How do bass waves work?

I've just spent the last 3 days isolating my powered sub and main speakers. My entertainment room is an addition with a 4' high crawl space underneath the entire room. The sub was not only boomy but shook the room's contents. So, I placed the main speakers on 3/4" particle board which float on sand in DIY boxes. The sub is actually on a 2'X 2' X 4" concrete garden tile which then rests on the sand box. These sand boxes have spikes to the floor. It worked - hardly any speaker energy is being transfered to the floor. The bass is incredibly tight and the highs are crystal clear. I have EQ'd my LF cross-over with the help from a concert violinist. Yet,when I play music with heavy bass (such as cut #1 from the Titanic soundtrack) my room still vibrates - but the not the floor that the speakers are sitting on. Why might that be? Thanks!
The speaker cone vibrates causing sound waves to travel through the air by alternately compressing and decompressing the air. The sound waves make your eardrums vibrate. Thats how you hear.

These same sound waves also cause other things in the room to vibrate. One of the goals in a well designed listening room is to minimize these secondary vibrations as they add to and color the sound.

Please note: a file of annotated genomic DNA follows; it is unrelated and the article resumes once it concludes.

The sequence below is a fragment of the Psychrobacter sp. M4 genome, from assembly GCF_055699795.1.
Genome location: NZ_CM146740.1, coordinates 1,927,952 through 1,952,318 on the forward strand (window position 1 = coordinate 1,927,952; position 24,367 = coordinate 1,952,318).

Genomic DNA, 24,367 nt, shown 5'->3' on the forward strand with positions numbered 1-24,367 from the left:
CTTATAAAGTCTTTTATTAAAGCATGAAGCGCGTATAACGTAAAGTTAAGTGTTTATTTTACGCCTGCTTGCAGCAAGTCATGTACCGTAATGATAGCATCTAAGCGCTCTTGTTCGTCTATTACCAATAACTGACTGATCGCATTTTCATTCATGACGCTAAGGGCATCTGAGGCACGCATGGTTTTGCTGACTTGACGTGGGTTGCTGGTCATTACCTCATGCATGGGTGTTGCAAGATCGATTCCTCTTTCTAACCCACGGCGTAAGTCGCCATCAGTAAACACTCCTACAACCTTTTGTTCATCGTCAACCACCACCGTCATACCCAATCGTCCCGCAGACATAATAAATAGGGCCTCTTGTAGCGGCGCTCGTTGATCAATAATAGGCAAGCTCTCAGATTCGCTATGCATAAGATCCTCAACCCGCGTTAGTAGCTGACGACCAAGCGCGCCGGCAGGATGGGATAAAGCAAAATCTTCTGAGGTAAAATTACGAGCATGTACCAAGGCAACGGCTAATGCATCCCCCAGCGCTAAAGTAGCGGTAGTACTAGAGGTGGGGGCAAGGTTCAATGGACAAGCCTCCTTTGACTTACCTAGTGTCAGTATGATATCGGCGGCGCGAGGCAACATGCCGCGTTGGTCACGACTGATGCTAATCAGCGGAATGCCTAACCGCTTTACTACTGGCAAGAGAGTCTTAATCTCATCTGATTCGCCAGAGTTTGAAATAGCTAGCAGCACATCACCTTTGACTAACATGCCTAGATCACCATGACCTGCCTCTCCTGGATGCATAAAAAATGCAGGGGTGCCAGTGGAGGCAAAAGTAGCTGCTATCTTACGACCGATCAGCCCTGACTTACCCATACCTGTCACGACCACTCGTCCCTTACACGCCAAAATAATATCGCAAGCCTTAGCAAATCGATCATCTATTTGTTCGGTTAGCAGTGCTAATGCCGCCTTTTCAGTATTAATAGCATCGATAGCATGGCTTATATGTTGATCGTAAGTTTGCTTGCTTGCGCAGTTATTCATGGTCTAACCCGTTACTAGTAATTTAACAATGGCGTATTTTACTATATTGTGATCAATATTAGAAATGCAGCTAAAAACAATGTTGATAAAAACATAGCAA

I am not an engineer or physicist but may be able to comment on your bass problem. First, when you say that the room vibrates, do you know what part of the room? Any part of your room may become excited by bass energy, including your floor in a area more distant from your woofer.
In general, all rooms have one or more resonant frequencies based largely on their dimensions, internal volume, and materials within. Deep bass notes have extremely long wavelengths and are essentially more omnidirectional as the frequency decreases. They will not behave in a focused manner as you will experience with higher frequencies. Bass energy also tends to build in corners in the form of standing waves. If you play a test disc with specific low frequency information and use a Radio Shack DB meter, you can walk around your room and see the peaks and nodes as measured on the meter. Note that these meters have their own inaccuracies in lower frequencies but will be adequate to give you a general understanding of how your room is behaving. A number of test discs are available with steady state frequencies. This would be the cheapest way to get a relative measurement of bass energy in each location at different frequencies. You may also want to listen for vibrating items within the room. Moving the woofer within the room will effect the energy in specific locations dramatically. Additionally, there are many links on Audiogon about this problem and recommendations including bass absorption devices so I will keep my comments brief and general. Make sure you read links about speaker/woofer placement as this is critical.

Hope this gives you some guidance.